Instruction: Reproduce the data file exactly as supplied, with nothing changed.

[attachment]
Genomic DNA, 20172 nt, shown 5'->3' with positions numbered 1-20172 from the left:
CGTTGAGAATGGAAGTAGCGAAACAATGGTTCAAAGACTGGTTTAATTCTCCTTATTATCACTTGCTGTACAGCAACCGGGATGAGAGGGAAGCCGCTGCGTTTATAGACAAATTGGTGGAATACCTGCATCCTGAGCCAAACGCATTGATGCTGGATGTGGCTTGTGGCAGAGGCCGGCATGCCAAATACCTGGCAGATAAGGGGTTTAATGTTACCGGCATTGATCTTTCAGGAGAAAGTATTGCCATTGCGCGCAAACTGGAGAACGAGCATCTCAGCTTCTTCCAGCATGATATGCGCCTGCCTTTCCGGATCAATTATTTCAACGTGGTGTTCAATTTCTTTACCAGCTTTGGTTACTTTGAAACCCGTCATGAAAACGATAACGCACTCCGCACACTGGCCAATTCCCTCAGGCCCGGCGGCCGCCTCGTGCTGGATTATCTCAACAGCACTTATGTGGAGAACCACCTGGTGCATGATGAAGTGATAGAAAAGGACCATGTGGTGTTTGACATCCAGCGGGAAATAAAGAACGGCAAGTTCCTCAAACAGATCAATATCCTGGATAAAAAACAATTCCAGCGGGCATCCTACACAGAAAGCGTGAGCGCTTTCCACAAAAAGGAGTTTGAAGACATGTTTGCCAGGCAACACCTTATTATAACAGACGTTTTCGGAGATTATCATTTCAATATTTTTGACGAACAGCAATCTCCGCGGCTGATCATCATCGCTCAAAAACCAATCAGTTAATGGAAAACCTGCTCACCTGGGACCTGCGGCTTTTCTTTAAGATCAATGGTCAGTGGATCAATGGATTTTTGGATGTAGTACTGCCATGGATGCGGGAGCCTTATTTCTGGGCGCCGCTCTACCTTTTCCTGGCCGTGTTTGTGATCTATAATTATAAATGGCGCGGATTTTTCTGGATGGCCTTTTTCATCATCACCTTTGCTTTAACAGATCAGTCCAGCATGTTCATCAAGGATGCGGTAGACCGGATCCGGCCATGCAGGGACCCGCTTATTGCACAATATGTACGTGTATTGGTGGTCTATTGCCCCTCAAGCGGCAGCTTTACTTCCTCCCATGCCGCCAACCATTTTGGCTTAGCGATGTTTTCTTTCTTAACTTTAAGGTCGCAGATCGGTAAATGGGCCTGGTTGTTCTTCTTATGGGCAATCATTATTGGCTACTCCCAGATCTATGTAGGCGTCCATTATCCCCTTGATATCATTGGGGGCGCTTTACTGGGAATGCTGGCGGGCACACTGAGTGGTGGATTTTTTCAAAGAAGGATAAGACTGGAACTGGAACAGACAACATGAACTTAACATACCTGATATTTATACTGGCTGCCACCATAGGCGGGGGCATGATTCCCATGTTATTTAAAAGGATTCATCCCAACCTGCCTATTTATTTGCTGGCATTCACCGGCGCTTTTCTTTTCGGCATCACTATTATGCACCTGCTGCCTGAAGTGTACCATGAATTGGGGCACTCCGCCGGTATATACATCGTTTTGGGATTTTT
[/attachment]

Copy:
Genomic DNA, 20172 nt, shown 5'->3' with positions numbered 1-20172 from the left:
CGTTGAGAATGGAAGTAGCGAAACAATGGTTCAAAGACTGGTTTAATTCTCCTTATTATCACTTGCTGTACAGCAACCGGGATGAGAGGGAAGCCGCTGCGTTTATAGACAAATTGGTGGAATACCTGCATCCTGAGCCAAACGCATTGATGCTGGATGTGGCTTGTGGCAGAGGCCGGCATGCCAAATACCTGGCAGATAAGGGGTTTAATGTTACCGGCATTGATCTTTCAGGAGAAAGTATTGCCATTGCGCGCAAACTGGAGAACGAGCATCTCAGCTTCTTCCAGCATGATATGCGCCTGCCTTTCCGGATCAATTATTTCAACGTGGTGTTCAATTTCTTTACCAGCTTTGGTTACTTTGAAACCCGTCATGAAAACGATAACGCACTCCGCACACTGGCCAATTCCCTCAGGCCCGGCGGCCGCCTCGTGCTGGATTATCTCAACAGCACTTATGTGGAGAACCACCTGGTGCATGATGAAGTGATAGAAAAGGACCATGTGGTGTTTGACATCCAGCGGGAAATAAAGAACGGCAAGTTCCTCAAACAGATCAATATCCTGGATAAAAAACAATTCCAGCGGGCATCCTACACAGAAAGCGTGAGCGCTTTCCACAAAAAGGAGTTTGAAGACATGTTTGCCAGGCAACACCTTATTATAACAGACGTTTTCGGAGATTATCATTTCAATATTTTTGACGAACAGCAATCTCCGCGGCTGATCATCATCGCTCAAAAACCAATCAGTTAATGGAAAACCTGCTCACCTGGGACCTGCGGCTTTTCTTTAAGATCAATGGTCAGTGGATCAATGGATTTTTGGATGTAGTACTGCCATGGATGCGGGAGCCTTATTTCTGGGCGCCGCTCTACCTTTTCCTGGCCGTGTTTGTGATCTATAATTATAAATGGCGCGGATTTTTCTGGATGGCCTTTTTCATCATCACCTTTGCTTTAACAGATCAGTCCAGCATGTTCATCAAGGATGCGGTAGACCGGATCCGGCCATGCAGGGACCCGCTTATTGCACAATATGTACGTGTATTGGTGGTCTATTGCCCCTCAAGCGGCAGCTTTACTTCCTCCCATGCCGCCAACCATTTTGGCTTAGCGATGTTTTCTTTCTTAACTTTAAGGTCGCAGATCGGTAAATGGGCCTGGTTGTTCTTCTTATGGGCAATCATTATTGGCTACTCCCAGATCTATGTAGGCGTCCATTATCCCCTTGATATCATTGGGGGCGCTTTACTGGGAATGCTGGCGGGCACACTGAGTGGTGGATTTTTTCAAAGAAGGATAAGACTGGAACTGGAACAGACAACATGAACTTAACATACCTGATATTTATACTGGCTGCCACCATAGGCGGGGGCATGATTCCCATGTTATTTAAAAGGATTCATCCCAACCTGCCTATTTATTTGCTGGCATTCACCGGCGCTTTTCTTTTCGGCATCACTATTATGCACCTGCTGCCTGAAGTGTACCATGAATTGGGGCACTCCGCCGGTATATACATCGTTTTGGGATTTTT